Former NBA player and openly gay performance psychologist John Amaechi asked upper school students to combat poisonous words, preconceptions and stereotypes at an all-school assembly April 10.
Amaechi said that all words have impact and warned against “labels,” which he feels only reflect peoples’ appearance and demographic. He explained that others often have a hard time believing that he is gay or a psychologist, because his towering profile and the color of his skin seem to imply that he can be nothing but a basketball player. Amaechi said assumptions like these, based on physical appearance, are quite dangerous, especially for kids.
“I regularly got knocked back by gay bars because people think I’m not gay,” he said. ”Unless I show up in hot pants and an apple-tini, I’m not getting in.”
Amaechi was often accused of being “less black” because he was gay; some even thought he couldn’t be gay because he was black.
Even as a child, Amaechi was faced with ridicule because he didn’t like to exercise, but “loved eating pies.” He was mocked for being overweight, and the scorn haunted him even at the peak of his athletic career – although he had only 4 percent body fat, he was too self-conscious to take off his shirt and swim in the ocean alongside his Orlando Magic teammates.
“When you’re younger, negative reactions are like wet cement,” he said. “There is an opportunity to smooth it over, but if you don’t act immediately, it sets.”
As an 11-year-old, Amaechi began to look for a hero in books that he could identify with. He found his match after reading “The Hunchback of Notre Dame,” as both he and the hunchback seemed to invoke fear and receive ridicule from their respective peers. He even asked his mother if he, like the hunchback, was a monster. Amaechi jokingly compared his mother to a Jedi from “Star Wars” because of her ability to walk into a problematic situation and reduce tension by reminding involved parties, including himself, that they could cope with whatever problem they were confronted with. He says this experience helped inspire him to become a psychologist.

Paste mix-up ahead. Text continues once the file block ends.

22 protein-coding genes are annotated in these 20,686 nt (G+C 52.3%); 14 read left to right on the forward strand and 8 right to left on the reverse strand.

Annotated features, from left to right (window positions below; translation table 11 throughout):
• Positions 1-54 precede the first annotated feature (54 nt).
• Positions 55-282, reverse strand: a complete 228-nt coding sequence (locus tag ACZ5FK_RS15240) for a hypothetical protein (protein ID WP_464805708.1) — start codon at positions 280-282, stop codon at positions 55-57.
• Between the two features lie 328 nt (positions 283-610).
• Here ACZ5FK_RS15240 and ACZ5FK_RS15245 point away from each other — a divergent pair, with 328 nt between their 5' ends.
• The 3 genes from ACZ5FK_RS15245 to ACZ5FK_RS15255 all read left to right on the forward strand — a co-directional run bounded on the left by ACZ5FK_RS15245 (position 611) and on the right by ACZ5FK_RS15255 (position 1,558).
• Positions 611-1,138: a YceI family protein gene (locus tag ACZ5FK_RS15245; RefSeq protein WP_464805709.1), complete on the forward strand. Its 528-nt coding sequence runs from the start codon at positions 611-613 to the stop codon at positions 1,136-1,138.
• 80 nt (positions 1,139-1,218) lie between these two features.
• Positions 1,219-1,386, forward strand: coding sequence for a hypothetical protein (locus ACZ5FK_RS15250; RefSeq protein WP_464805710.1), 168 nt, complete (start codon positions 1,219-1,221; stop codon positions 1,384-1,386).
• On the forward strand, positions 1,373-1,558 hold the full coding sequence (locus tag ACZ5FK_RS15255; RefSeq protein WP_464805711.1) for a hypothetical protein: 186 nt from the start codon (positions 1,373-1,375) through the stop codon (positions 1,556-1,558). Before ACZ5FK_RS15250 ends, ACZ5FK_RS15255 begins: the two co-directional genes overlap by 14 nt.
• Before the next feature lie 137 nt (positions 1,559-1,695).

In his adult life, Amaechi said he is still “assaulted by people’s perceptions on a daily basis,” but prides himself on not fitting labels given to him. He encouraged students to do the same.
As a college student at Pennsylvania State University, Amaechi described living with people who recognized him as little more than a talented athlete. He said he liked to believe that people respected and appreciated him for talents besides basketball; however, when a stranger drove by and called him the “n-word,” he was forced to reexamine.
“The balloon of my life was punctured,” he said. “A stranger made me reevaluate myself at a time when I had finally thought that the way I saw myself was matched to the way people saw me.”
Amaechi said he ultimately had to “suck it up,” because he felt that his only choice was to “get back on the horse.”
In a reception at Feldman-Horn after the assembly, Amaechi advised that a nasty comment made by a stranger on the street should not impact you or make you feel bad, but that a comment made about your behavior by a friend should weigh heavily and cause a change in your behavior.
Amaechi said that he had heard positive reactions from both the student body and the faculty and said the impact of his visit is “a question of how many people are willing to take advantage of this plastic moment when they’re willing to change and be flexible to reflect and change a little and push so that by the time things go back to being rigid, they’ve already changed shape.”
After hearing Amaechi speak at the assembly that morning, Sam Schlesinger ’15 approached Amaechi and asked him to narrate his Video Art I project about growing up, titled “The Minister of Exams,” which they then recorded after school.
“He just had the right voice for my project. It was great because he was super easy to work with and really brought my project to the next level,” Schlesinger said.